Cryptocurrencies took the stage Thursday at the World Economic Forum (WEF) in Davos, Switzerland, with the global elite event featuring a discussion that centered primarily on the question of whether bitcoin is a currency.
The panel, dubbed "The Crypto-Asset Bubble," featured Cecilia Skingsley, deputy governor of Sweden's central bank; Jennifer Zhu Scott, Radian Partners principal; Neil Rimer, Index Ventures general partner and co-founder; and Robert Shiller, the Nobel Prize-winning economist. The session was moderated by Yang Yanquing, deputy editor-in-chief of Chinese finance media conglomerate Yicai.
Shiller, who previously said he thought bitcoin was too ambiguous to put a price on, called the cryptocurrency a "really clever idea" during the event, but suggested that the tech might be better applied elsewhere.
"I'm impressed by the technology," he remarked. "And it is spreading in certain quarters, there are certain people who love this. But it seems to me it's technology for something else. It's gone viral as a currency. Blockchain is important, but it's not stable."
Scott struck a critical tone, calling bitcoin "a very lousy currency." Skingsley echoed this sentiment, arguing that a currency needs to have price stability and widespread acceptance in order to be efficient.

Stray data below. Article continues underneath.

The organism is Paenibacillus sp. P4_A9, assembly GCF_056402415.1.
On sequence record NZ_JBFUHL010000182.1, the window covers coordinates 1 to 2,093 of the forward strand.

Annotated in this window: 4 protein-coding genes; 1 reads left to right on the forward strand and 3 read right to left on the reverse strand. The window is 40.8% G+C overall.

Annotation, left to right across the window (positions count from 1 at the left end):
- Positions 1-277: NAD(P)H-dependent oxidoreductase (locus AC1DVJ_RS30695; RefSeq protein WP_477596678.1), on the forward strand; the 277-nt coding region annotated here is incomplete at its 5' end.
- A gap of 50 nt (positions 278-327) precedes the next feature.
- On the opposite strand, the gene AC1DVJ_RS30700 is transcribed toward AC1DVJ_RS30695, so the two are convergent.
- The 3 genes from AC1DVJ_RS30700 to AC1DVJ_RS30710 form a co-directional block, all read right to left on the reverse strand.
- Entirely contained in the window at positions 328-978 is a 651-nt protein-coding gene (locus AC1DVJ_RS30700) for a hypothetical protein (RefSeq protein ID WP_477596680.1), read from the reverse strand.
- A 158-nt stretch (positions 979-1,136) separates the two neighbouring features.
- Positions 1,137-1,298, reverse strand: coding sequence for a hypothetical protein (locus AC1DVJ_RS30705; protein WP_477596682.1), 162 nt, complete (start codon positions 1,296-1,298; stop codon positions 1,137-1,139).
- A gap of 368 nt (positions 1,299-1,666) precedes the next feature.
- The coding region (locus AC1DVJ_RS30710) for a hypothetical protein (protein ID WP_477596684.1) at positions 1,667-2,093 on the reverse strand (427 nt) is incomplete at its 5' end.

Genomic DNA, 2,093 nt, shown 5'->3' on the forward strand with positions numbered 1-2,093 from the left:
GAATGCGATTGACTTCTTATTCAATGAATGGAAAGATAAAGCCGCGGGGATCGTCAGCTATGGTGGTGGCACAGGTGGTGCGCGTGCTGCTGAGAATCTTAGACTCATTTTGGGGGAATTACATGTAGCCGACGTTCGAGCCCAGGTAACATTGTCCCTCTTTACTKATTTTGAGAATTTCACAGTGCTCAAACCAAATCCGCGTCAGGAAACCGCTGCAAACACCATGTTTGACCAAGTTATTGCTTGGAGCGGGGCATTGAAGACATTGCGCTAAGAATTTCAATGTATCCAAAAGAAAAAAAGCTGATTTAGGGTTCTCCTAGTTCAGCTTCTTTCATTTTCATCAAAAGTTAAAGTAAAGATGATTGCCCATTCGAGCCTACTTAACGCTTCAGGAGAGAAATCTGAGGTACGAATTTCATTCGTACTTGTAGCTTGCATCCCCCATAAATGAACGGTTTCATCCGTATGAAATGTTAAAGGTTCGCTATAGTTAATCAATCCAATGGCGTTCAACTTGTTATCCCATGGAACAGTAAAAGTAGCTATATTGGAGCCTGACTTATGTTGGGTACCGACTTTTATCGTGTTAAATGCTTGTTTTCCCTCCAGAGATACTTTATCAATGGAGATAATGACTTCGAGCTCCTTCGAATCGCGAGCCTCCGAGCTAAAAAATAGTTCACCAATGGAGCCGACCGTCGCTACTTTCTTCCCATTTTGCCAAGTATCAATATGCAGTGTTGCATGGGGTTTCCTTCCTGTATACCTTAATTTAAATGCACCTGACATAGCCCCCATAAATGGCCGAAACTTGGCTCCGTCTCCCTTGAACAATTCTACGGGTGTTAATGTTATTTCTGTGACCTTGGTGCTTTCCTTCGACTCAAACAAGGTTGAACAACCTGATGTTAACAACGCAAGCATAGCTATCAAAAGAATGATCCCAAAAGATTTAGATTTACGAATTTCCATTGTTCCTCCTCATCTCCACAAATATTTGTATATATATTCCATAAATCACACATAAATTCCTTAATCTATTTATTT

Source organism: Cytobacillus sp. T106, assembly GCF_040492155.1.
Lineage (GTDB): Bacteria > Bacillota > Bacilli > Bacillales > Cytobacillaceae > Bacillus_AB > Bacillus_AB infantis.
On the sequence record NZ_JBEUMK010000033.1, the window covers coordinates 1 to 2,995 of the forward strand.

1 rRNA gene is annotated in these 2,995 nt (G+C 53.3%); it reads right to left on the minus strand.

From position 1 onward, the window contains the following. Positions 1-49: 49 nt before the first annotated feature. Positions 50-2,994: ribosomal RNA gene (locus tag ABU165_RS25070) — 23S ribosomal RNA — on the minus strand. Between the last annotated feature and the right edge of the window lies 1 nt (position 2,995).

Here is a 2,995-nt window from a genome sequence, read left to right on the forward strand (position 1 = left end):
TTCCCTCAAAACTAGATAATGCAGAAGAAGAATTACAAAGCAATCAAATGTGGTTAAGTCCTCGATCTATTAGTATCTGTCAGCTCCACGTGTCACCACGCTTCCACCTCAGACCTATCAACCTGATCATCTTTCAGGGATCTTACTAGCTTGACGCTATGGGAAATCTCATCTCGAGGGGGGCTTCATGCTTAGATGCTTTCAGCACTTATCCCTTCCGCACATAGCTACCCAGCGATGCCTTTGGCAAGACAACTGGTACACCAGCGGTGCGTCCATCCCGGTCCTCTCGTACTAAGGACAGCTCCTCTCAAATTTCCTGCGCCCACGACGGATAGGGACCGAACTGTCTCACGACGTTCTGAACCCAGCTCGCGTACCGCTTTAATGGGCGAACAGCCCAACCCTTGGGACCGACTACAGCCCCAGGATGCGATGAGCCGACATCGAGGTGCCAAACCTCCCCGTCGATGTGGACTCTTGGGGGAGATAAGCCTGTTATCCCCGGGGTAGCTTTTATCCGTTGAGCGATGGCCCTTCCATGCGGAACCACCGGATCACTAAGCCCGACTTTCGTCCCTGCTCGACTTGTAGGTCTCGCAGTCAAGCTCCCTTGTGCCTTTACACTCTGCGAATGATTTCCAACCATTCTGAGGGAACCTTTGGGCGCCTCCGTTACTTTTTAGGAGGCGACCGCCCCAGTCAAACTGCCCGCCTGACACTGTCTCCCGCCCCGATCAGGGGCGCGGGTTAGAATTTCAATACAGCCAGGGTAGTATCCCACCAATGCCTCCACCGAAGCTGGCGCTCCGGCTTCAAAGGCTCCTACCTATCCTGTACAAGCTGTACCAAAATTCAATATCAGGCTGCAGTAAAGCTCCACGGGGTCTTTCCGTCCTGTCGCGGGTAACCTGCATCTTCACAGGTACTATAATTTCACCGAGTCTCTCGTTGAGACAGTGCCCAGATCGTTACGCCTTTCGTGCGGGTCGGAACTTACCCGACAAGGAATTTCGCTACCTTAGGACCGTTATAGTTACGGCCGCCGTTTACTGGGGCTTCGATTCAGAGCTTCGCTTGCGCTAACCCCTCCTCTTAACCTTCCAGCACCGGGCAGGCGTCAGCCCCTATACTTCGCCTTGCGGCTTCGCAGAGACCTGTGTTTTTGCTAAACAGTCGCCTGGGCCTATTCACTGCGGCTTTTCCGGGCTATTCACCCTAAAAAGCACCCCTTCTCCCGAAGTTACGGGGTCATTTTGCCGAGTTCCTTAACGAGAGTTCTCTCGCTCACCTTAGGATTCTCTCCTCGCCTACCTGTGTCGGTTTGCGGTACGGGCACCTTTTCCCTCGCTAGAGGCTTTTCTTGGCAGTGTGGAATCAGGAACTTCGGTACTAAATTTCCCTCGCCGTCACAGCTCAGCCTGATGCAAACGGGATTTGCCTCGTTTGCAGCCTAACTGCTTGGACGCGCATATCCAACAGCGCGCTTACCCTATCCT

Index Ventures' Rimer called bitcoin "one of the most audacious, generous and profound inventions" that he has ever seen, pointing out that it is only nine years old. He then went on to offer a rebuttal of sorts to the more critical take.
"We're nine years into this experiment. It's gone well at times and quite poorly. It could fail completely and go to zero, but it has accomplished a number of things I think are remarkable," he said during the panel.
While the panelists seemed to agree on bitcoin's nature, there was a note of uncertainty about its future between those on the panel.
Scott implied that a stable cryptocurrency in 10 years might look drastically different from bitcoin today, comparing it to discussions about MySpace's success a prior ago. Rimer advocated for more regulation, saying that any truly innovative technology would need to work within existing regulatory frameworks – or at least push against them "responsibly" – in order to leave a lasting impact.
Panel image via the World Economic Forum
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